Based on same-store sales, Quick Service was the best performing segment during August for the seventh consecutive month. Upscale Casual and Family Dining were the only other segments that achieved positive (albeit very small) positive sales growth. Fine Dining, Fast Casual, and Casual Dining all experienced negative same-store sales growth during August.
From a regional perspective, California was again the best performing region of the country based on same-store sales growth. It has been the top performing region during five of the last six months. The Southwest has been the worst performing region during the last six consecutive months. The improvement in sales was also perceived at the local level, with 74 (or 38 percent) of the 195 DMAs tracked posting positive same-store sales during August. In comparison, only 46 of those DMAs reported positive sales growth during the previous two months.
“The U.S. economy continues to confound,” said Joel Naroff, President of Naroff Economic Advisors and TDn2K economist. “Yes, growth is still okay, but each time it looks like it is starting to accelerate, something pulls it back. That appears to have been the case in August. Job growth accelerated sharply in June and July and while the pace was unsustainable, it did point to improving conditions. Payroll gains did slow in August, but that was totally expected. However, what was not anticipated was the apparent sharp August economic deceleration indicated by the closely-followed Institute for Supply Management surveys and a greater than expected moderation in vehicle demand. So, where are we? It still looks like third quarter GDP growth will be at least 3.0 percent. But the sustainability of that rate of expansion is not certain. Thus, job and income gains should be more moderate and that implies that going forward, consumer spending should be okay, but not great.”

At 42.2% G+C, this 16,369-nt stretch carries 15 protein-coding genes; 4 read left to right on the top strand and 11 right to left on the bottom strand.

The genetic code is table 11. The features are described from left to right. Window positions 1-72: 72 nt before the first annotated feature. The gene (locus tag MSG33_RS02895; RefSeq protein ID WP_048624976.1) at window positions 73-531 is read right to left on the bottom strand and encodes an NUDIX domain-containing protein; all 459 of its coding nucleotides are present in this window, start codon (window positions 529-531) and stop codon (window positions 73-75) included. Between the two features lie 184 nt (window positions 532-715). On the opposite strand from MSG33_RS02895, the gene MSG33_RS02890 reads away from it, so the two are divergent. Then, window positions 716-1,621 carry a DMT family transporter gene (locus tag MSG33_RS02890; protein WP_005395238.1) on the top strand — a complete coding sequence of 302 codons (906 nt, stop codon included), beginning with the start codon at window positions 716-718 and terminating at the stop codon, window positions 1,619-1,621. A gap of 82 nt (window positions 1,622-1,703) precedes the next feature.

While the industry encounters challenges to its topline results as sales slow down, the bottom line is also being challenged in the form of rising labor costs. According to TDn2K’s People Report™annual Corporate Compensation and Benefits Survey, labor costs for restaurant employees as a percentage of restaurant chain revenues increased from an average 29 percent in 2010 to 32 percent on average for 2016. Labor costs in these estimates include salaries, bonuses, benefits, and labor related taxes for restaurant hourly employees and managers.